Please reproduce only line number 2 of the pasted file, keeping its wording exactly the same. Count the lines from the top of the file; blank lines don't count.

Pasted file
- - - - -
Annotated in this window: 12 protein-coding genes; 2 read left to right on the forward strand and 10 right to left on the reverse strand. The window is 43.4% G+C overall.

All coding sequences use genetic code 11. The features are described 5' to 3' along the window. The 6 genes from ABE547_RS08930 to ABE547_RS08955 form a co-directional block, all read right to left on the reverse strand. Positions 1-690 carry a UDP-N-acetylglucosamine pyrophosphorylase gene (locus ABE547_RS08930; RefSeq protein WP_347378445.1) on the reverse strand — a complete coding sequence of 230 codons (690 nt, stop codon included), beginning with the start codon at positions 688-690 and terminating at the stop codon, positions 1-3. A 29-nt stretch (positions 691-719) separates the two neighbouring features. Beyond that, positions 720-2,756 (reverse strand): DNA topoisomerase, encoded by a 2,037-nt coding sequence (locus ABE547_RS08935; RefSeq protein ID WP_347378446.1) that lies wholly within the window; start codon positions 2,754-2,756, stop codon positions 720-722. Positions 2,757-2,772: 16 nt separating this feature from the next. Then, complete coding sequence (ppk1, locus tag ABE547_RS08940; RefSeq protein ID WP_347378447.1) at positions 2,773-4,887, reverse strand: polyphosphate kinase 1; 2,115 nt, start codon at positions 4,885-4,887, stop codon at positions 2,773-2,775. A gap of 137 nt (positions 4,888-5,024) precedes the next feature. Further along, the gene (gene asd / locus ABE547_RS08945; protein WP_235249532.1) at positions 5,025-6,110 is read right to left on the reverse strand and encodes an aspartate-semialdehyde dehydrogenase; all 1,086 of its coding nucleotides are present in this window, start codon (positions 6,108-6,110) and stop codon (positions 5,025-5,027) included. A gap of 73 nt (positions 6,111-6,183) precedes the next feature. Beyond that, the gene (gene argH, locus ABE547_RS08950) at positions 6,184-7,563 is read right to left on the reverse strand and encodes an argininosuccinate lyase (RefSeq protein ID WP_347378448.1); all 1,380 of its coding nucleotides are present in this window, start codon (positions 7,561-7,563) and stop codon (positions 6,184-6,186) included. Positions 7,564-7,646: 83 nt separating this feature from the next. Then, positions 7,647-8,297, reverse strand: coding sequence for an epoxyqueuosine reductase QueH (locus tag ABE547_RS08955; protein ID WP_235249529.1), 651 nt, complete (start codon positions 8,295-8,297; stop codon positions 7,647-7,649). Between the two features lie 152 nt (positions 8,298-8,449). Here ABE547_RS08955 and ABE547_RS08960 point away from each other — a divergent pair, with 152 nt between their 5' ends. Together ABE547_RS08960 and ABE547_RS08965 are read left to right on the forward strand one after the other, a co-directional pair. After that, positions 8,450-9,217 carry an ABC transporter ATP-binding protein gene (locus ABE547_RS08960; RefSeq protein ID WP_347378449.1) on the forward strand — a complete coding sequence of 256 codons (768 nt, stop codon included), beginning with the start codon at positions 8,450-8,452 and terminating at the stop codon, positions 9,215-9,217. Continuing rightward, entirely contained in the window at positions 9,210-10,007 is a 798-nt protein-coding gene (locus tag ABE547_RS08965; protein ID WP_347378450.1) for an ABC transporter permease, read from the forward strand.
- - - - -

All coding sequences use genetic code 11. The features are described 5' to 3' along the window. The 6 genes from ABE547_RS08930 to ABE547_RS08955 form a co-directional block, all read right to left on the reverse strand. Positions 1-690 carry a UDP-N-acetylglucosamine pyrophosphorylase gene (locus ABE547_RS08930; RefSeq protein WP_347378445.1) on the reverse strand — a complete coding sequence of 230 codons (690 nt, stop codon included), beginning with the start codon at positions 688-690 and terminating at the stop codon, positions 1-3. A 29-nt stretch (positions 691-719) separates the two neighbouring features. Beyond that, positions 720-2,756 (reverse strand): DNA topoisomerase, encoded by a 2,037-nt coding sequence (locus ABE547_RS08935; RefSeq protein ID WP_347378446.1) that lies wholly within the window; start codon positions 2,754-2,756, stop codon positions 720-722. Positions 2,757-2,772: 16 nt separating this feature from the next. Then, complete coding sequence (ppk1, locus tag ABE547_RS08940; RefSeq protein ID WP_347378447.1) at positions 2,773-4,887, reverse strand: polyphosphate kinase 1; 2,115 nt, start codon at positions 4,885-4,887, stop codon at positions 2,773-2,775. A gap of 137 nt (positions 4,888-5,024) precedes the next feature. Further along, the gene (gene asd / locus ABE547_RS08945; protein WP_235249532.1) at positions 5,025-6,110 is read right to left on the reverse strand and encodes an aspartate-semialdehyde dehydrogenase; all 1,086 of its coding nucleotides are present in this window, start codon (positions 6,108-6,110) and stop codon (positions 5,025-5,027) included. A gap of 73 nt (positions 6,111-6,183) precedes the next feature. Beyond that, the gene (gene argH, locus ABE547_RS08950) at positions 6,184-7,563 is read right to left on the reverse strand and encodes an argininosuccinate lyase (RefSeq protein ID WP_347378448.1); all 1,380 of its coding nucleotides are present in this window, start codon (positions 7,561-7,563) and stop codon (positions 6,184-6,186) included. Positions 7,564-7,646: 83 nt separating this feature from the next. Then, positions 7,647-8,297, reverse strand: coding sequence for an epoxyqueuosine reductase QueH (locus tag ABE547_RS08955; protein ID WP_235249529.1), 651 nt, complete (start codon positions 8,295-8,297; stop codon positions 7,647-7,649). Between the two features lie 152 nt (positions 8,298-8,449). Here ABE547_RS08955 and ABE547_RS08960 point away from each other — a divergent pair, with 152 nt between their 5' ends. Together ABE547_RS08960 and ABE547_RS08965 are read left to right on the forward strand one after the other, a co-directional pair. After that, positions 8,450-9,217 carry an ABC transporter ATP-binding protein gene (locus ABE547_RS08960; RefSeq protein ID WP_347378449.1) on the forward strand — a complete coding sequence of 256 codons (768 nt, stop codon included), beginning with the start codon at positions 8,450-8,452 and terminating at the stop codon, positions 9,215-9,217. Continuing rightward, entirely contained in the window at positions 9,210-10,007 is a 798-nt protein-coding gene (locus tag ABE547_RS08965; protein ID WP_347378450.1) for an ABC transporter permease, read from the forward strand.